It’s too easy to assume that the digital ought to act in synergy with resistance, just as it regularly works to consolidate power. But in fact the very ease with which the digital can help us to organize a protest may in fact signal that we are not willing to put in the difficult and long term work, according to Zeynep Tufekci. She argues that effective resistance to Republican politicians could take the form of creating a public fundraising page that quickly raises large amounts of money to support challenges.11Tufekci argues that algorithms can often work against protest:”In the early days after the Ferguson protests broke out, Facebook’s algorithm was instead favoring the Ice Bucket Challenge at the time. The algorithm loved it. I loved it too, right? It’s a great thing…. the Ferguson stuff partly because the Ferguson news wasn’t likable. A teenager had gotten killed in murky conditions. It was horrible. How could you click on “like”? And at the time all you could click on Facebook was “like.” I couldn’t like it. Nobody could like it and then you couldn’t signal to the algorithm that this is important. It kind of got smothered, algorithmically.”

Tufecki does not argue that we should abandon older tactics, but that we must supplement them with new ways to challenge power. It’s been a long time since corporations or politicians were afraid of us. Too long. If the cloud runs on hybrid forms of power, then resistance will have to be hybrid, too.

 

 

References   [ + ]

1. p. 117
2. History of Sexuality, p. 135
3. Quoted in Barry Allen, http://www.jstor.org/stable/40231759 p 426. The original is from The History of Sexuality, vol 1, p.89)
4. ”And if it is true that the juridical system was useful for representing, albeit in a nonexhaustive way, a power that was centered primarily around deduction (prélèvement) and death, it is utterly in­ congruous with the new methods of power whose operation is not ensured by right but by technique, not by law but by normalization, not by punishment but by control, methods that are employed on all levels and in forms that go beyond the state and its apparatus.” History of Sexuality, p. 89
5. History of Sexuality, p.137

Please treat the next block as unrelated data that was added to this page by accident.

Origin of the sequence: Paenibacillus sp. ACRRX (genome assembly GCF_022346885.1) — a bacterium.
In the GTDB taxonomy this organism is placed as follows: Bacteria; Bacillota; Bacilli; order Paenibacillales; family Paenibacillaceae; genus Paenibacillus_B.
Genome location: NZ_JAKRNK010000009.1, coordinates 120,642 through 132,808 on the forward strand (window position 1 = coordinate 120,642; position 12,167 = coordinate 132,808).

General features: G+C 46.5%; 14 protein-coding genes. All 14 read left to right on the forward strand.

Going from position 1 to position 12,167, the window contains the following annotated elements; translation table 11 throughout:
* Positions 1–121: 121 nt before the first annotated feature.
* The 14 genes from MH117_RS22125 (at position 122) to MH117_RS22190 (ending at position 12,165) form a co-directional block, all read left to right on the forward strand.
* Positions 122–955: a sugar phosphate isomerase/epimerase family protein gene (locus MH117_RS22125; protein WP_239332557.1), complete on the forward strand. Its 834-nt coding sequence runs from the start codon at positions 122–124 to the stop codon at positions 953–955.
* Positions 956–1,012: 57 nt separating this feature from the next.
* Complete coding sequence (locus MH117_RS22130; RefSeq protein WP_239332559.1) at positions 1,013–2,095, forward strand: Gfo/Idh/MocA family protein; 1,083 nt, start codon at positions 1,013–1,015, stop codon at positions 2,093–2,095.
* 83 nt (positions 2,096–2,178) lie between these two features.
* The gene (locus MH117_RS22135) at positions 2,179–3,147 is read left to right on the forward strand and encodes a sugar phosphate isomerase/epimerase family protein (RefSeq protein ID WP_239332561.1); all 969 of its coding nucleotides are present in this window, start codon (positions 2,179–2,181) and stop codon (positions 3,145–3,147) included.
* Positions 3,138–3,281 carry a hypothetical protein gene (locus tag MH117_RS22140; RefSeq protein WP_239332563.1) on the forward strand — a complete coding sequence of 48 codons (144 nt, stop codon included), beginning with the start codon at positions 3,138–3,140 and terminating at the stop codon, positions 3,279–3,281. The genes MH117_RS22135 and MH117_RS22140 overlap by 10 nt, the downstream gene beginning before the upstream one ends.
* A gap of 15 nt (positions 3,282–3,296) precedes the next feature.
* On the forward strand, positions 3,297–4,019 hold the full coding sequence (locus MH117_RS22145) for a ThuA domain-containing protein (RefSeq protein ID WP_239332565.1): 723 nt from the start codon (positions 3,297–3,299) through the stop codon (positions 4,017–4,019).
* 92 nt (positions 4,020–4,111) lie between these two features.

6. Halit Tagma argues that Agamben’s “neglect of the details and nuances of Foucault’s work has lead him to betray important components of Foucault’s understanding of biopower”, for example “that biopower has always needed sovereign exceptionalism to demarcate between those citizen-subjects who are domestic/domesticized subjectivities and those subjects who are to be cast outside.” Tagma, H. M. (2009). Homo Sacer vs. Homo Soccer Mom: Reading Agamben and Foucault in the War on Terror. Alternatives: Global, Local, Political, 34(4), 407–435.
7. p.116/117
8. Sovereign power: “rebellions, strikes, boycotts, disobedience and political revolutions”; disciplinary power: “openly refusing to participate in the construction of new subjectivity/capacities/skills/organisations”; and biopower: “acting differently, in subcultures, and by cultivating a different set of values, practices and institutions.” and by developing “non-productive forms of life and biological existence.”
9. “Since biopower is not interested in the individual or detail per se and is not interested in complete subordination or everyone’s compliance – but general subordination, and increased tendencies and productivity of larger numbers – what individuals do may appear of little interest. If a few people opt out, move to the countryside, make their own life and refuse to cooperate with the dominant discourse or biopower regime, it is not threatening the production of biopower.” Lilja, M., & Vinthagen, S. (2014). Sovereign power, disciplinary power and biopower: resisting what power with what resistance? Journal of Political Power, 7(1), 107–126. http://dx.doi.org/10.1080/2158379X.2014.889403
10. I first heard about this project here: https://datasociety.net/events/databite-no-47-nicholas-chung/
11. Tufekci argues that algorithms can often work against protest:”In the early days after the Ferguson protests broke out, Facebook’s algorithm was instead favoring the Ice Bucket Challenge at the time. The algorithm loved it. I loved it too, right? It’s a great thing…. the Ferguson stuff partly because the Ferguson news wasn’t likable. A teenager had gotten killed in murky conditions. It was horrible. How could you click on “like”? And at the time all you could click on Facebook was “like.” I couldn’t like it. Nobody could like it and then you couldn’t signal to the algorithm that this is important. It kind of got smothered, algorithmically.”
I footnotes